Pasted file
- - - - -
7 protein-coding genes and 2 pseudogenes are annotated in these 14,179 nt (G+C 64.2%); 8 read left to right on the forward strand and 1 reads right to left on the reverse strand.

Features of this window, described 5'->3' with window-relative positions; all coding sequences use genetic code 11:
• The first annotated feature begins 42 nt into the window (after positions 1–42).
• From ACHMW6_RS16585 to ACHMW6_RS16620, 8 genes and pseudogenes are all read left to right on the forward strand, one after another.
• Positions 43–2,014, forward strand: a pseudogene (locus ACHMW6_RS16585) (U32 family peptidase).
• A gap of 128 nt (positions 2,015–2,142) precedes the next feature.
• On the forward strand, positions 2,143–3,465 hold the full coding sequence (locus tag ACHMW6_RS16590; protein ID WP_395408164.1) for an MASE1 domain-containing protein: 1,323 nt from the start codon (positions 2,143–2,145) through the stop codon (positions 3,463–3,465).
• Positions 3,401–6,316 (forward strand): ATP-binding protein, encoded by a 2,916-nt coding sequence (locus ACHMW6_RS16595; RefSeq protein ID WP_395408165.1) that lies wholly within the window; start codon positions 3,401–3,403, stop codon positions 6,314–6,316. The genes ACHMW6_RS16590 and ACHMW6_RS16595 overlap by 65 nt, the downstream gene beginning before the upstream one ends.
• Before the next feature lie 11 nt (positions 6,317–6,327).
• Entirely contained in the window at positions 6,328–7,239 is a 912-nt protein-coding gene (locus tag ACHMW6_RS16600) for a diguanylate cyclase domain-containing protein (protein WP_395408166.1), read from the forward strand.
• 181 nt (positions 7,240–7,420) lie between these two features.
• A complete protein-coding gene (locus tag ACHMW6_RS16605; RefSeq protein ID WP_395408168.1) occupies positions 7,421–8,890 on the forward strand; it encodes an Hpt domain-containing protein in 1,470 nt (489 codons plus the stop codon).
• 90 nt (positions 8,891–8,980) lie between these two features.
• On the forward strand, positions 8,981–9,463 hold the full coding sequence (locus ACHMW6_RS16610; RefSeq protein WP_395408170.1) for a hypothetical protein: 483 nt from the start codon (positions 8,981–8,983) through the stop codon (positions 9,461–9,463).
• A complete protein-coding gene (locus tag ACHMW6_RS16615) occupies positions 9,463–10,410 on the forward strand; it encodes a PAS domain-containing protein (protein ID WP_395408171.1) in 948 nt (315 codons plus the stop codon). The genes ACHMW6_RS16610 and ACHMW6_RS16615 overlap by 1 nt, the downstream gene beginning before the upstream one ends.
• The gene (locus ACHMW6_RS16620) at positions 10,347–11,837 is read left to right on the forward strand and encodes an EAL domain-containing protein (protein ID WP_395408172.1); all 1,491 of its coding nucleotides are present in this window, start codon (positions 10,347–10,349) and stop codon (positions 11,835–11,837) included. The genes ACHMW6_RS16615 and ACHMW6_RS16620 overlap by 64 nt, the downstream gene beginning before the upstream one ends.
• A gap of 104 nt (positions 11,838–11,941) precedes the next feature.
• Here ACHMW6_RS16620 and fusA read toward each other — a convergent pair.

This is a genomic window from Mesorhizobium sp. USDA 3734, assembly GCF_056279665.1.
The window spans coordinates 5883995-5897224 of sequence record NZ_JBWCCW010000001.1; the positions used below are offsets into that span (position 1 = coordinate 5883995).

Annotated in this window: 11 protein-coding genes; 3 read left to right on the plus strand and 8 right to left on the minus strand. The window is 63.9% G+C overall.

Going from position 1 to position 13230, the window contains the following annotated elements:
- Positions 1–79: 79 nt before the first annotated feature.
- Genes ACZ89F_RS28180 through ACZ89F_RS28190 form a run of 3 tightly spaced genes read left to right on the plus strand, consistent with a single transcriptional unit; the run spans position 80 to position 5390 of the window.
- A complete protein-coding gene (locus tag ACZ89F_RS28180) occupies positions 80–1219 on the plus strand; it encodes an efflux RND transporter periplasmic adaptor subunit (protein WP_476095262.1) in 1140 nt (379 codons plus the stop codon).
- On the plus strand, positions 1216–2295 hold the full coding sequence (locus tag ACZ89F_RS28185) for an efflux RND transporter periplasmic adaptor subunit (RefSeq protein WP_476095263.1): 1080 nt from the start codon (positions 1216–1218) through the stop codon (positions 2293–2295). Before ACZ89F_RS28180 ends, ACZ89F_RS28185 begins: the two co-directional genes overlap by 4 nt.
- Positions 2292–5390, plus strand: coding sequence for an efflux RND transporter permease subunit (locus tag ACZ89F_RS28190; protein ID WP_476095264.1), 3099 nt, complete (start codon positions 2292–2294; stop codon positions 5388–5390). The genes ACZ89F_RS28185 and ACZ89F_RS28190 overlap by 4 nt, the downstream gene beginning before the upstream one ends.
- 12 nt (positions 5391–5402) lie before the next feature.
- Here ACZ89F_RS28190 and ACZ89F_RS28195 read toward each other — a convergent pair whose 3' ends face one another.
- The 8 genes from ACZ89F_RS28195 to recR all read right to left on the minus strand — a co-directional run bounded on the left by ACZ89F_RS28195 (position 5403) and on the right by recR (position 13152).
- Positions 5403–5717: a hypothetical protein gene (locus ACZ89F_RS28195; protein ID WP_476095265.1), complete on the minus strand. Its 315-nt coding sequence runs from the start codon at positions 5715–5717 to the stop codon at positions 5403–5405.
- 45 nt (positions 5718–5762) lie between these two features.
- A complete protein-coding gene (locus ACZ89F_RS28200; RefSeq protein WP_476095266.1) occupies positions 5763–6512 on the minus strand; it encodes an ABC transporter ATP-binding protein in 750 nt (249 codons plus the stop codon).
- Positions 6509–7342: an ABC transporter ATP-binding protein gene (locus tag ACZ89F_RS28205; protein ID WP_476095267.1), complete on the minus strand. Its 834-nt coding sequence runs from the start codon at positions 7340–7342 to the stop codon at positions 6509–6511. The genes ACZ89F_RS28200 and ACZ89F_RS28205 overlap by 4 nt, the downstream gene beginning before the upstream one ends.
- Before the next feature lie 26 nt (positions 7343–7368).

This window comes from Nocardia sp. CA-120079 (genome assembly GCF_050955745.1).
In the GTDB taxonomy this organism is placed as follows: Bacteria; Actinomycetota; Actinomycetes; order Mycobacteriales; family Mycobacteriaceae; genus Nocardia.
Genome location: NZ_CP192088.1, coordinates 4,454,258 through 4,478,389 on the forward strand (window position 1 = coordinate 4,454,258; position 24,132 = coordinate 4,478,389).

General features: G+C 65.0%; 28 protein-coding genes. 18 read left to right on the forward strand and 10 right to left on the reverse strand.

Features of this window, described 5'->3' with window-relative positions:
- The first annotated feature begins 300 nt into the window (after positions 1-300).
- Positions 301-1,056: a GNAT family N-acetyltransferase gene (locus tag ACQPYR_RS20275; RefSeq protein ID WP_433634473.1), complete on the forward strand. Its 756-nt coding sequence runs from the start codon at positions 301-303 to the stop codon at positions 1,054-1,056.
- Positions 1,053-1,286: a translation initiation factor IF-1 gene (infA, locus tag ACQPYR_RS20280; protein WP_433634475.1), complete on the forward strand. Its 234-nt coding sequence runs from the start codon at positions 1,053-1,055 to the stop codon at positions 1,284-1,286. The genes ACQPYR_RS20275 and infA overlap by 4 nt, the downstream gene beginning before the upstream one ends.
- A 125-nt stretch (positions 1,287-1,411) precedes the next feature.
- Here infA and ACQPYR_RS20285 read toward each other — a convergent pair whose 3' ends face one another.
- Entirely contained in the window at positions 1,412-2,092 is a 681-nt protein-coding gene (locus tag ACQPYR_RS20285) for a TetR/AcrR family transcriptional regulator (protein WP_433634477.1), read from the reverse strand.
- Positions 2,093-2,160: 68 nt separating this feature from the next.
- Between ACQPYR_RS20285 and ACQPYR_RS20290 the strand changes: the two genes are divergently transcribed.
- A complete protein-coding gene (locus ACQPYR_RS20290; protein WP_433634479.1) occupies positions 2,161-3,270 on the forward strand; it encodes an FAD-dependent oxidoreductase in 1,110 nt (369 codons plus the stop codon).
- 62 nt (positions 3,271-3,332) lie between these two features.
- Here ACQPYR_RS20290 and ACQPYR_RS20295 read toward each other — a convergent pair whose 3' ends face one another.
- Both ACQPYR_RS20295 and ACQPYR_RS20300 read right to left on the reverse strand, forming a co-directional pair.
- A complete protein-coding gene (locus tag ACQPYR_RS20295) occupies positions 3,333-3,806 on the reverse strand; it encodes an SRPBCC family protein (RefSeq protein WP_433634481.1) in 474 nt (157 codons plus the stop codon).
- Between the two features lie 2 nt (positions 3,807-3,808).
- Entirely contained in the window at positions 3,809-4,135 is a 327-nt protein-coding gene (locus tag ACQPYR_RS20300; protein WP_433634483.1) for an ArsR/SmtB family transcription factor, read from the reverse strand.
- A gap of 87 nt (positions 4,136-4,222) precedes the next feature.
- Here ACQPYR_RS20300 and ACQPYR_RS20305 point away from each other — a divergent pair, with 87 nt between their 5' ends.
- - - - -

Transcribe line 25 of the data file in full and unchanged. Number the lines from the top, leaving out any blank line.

- A complete protein-coding gene (locus tag ACZ89F_RS28180) occupies positions 80–1219 on the plus strand; it encodes an efflux RND transporter periplasmic adaptor subunit (protein WP_476095262.1) in 1140 nt (379 codons plus the stop codon).